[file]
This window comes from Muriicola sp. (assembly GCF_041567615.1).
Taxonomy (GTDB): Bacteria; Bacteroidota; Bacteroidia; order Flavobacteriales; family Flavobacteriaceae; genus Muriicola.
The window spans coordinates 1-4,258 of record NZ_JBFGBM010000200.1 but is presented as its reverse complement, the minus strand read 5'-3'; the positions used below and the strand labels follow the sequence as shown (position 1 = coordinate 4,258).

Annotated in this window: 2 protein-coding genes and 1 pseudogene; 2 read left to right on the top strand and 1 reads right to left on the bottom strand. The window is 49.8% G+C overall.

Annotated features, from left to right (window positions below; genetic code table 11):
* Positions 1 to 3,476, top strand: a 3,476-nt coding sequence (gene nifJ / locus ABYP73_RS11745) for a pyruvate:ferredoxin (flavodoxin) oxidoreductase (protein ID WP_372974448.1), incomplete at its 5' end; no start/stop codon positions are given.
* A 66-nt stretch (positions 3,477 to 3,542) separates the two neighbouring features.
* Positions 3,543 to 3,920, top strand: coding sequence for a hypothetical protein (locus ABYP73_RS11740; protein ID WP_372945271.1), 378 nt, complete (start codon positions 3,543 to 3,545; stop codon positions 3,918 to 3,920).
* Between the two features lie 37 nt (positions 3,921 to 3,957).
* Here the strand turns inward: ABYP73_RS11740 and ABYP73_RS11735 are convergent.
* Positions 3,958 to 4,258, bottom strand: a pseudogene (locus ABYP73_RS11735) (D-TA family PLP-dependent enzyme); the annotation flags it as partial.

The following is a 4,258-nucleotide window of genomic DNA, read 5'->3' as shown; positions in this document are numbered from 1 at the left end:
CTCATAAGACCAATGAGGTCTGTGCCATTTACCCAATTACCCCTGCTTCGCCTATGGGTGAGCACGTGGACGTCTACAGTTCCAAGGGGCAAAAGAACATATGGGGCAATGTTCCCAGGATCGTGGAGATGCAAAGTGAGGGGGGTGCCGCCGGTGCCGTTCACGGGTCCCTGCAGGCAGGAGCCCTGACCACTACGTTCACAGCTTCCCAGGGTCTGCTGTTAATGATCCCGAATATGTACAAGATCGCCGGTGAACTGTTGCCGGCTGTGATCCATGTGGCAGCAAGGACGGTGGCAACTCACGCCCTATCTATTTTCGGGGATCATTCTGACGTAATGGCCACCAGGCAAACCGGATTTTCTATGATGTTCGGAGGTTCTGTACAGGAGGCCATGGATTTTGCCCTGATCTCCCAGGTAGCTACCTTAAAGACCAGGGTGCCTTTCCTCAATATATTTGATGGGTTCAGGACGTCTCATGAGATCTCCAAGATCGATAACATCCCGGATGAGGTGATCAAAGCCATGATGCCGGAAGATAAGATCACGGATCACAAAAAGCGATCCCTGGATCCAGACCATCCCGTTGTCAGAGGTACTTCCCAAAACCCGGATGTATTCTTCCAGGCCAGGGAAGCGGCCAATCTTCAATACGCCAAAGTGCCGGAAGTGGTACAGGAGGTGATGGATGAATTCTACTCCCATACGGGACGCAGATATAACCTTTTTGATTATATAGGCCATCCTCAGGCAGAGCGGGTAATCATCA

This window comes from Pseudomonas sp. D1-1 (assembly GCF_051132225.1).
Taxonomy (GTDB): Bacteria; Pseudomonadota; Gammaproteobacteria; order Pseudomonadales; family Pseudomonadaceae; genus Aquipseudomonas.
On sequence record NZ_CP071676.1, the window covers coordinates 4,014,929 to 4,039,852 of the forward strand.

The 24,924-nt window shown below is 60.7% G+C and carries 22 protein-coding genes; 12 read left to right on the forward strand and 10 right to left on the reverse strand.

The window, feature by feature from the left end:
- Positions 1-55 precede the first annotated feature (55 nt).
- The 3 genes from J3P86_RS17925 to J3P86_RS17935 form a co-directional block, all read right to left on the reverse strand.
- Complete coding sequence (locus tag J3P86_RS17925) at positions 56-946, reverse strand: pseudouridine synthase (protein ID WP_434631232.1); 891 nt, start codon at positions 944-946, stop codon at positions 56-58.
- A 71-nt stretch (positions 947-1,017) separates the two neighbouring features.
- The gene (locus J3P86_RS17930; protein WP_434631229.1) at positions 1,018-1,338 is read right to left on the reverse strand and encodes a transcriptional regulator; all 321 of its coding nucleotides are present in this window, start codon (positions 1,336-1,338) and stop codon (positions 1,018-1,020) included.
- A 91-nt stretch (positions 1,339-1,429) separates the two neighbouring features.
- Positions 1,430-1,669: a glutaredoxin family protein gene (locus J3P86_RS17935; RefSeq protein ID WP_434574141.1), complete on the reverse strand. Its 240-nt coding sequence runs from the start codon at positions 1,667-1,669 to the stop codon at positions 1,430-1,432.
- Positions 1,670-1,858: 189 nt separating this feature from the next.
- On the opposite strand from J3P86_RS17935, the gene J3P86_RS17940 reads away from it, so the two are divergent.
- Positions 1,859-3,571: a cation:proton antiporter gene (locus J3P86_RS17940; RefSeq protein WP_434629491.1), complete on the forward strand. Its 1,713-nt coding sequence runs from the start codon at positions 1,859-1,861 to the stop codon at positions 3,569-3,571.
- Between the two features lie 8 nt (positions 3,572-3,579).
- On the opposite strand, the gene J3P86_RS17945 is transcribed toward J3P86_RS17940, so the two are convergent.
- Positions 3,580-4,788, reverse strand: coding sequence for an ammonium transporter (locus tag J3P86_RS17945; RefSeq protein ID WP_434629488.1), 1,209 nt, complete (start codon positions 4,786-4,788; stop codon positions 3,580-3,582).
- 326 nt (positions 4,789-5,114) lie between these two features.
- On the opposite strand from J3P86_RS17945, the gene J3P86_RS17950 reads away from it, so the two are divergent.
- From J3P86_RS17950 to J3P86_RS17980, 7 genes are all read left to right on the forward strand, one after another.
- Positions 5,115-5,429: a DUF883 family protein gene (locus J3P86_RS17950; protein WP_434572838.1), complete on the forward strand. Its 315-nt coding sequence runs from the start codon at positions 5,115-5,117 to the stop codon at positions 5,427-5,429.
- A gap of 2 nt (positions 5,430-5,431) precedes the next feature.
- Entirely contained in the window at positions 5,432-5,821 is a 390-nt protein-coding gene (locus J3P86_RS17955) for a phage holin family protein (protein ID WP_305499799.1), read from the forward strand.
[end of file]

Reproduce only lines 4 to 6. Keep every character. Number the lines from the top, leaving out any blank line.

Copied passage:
Annotated in this window: 2 protein-coding genes and 1 pseudogene; 2 read left to right on the top strand and 1 reads right to left on the bottom strand. The window is 49.8% G+C overall.

Annotated features, from left to right (window positions below; genetic code table 11):
* Positions 1 to 3,476, top strand: a 3,476-nt coding sequence (gene nifJ / locus ABYP73_RS11745) for a pyruvate:ferredoxin (flavodoxin) oxidoreductase (protein ID WP_372974448.1), incomplete at its 5' end; no start/stop codon positions are given.